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PIT Wants Terminal Open To Non-Tkt Holding Public  
User currently offlineBN747 From United States of America, joined Mar 2002, 5613 posts, RR: 51
Posted (10 years 8 months 4 weeks ago) and read 3439 times:

If this passes...welcome back to the good old days!!!
Thank f*n god!

'Airport wants airside terminal, mall open to public'

Saturday, November 01, 2003
By Mark Belko, Post-Gazette Staff Writer

Since the Sept. 11 terrorist attacks, the public has been barred from the boarding
terminal at Pittsburgh International Airport, unable to greet or send off loved ones at
the gate, and prohibited from shopping at the award-winning collection of shops
and restaurants.

Now Allegheny County Airport Authority Executive Director Kent George is appealing
to local congressmen and Pennsylvania's two U.S. senators for help in lifting the
ban, which prevents people without tickets from going beyond the airport's security
checkpoint.

George said he is taking his case directly to elected officials because of growing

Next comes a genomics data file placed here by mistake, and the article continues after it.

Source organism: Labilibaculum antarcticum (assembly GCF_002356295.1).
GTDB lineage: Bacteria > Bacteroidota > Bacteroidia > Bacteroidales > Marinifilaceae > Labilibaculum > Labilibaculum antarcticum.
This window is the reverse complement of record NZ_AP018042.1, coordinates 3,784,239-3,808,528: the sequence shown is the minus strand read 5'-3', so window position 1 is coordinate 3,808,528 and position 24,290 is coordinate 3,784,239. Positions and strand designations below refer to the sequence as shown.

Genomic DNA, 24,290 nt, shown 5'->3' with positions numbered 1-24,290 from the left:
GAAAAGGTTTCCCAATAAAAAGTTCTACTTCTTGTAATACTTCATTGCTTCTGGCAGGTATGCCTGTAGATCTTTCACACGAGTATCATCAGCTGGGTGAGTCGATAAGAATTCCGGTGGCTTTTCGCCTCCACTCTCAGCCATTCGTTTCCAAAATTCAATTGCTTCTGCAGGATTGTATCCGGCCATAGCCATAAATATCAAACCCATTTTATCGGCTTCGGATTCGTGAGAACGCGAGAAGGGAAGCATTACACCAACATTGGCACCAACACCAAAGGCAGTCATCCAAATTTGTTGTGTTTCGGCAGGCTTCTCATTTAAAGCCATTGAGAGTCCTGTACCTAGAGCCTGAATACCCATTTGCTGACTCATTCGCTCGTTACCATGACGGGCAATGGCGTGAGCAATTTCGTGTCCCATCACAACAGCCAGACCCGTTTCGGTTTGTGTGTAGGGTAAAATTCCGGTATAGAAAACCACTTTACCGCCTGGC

frustration over the lack of a response from the U.S. Transportation Security
Administration, which oversees security at the nation's airports.

George is pitching a pilot program that would allow people without tickets to visit the
boarding terminal, known as the Airside Building, during nonpeak times.

They would continue to be barred during the airport's heaviest travel periods.
Visitors would have to undergo the same security screening as ticketed
passengers.

"What we're talking about doing is opening up during nonpeak times the security
checkpoint and more fully utilize the checkpoint," he said. "If a line occurs, we will
immediately stop [permitting nonpassengers through] and wait until the lines are
taken care of."

George said that during a recent teleconference with airport operators, the TSA
indicated that it had no plans to lift restrictions preventing nonticketed visitors from
going beyond the security checkpoint, citing the loss of 6,000 security screener jobs
since spring.

TSA spokesman Mark Hatfield said yesterday the agency will give the authority's
request -- and any forthcoming from congressmen -- a "fair look" but pointed out the
TSA is working with fewer screeners.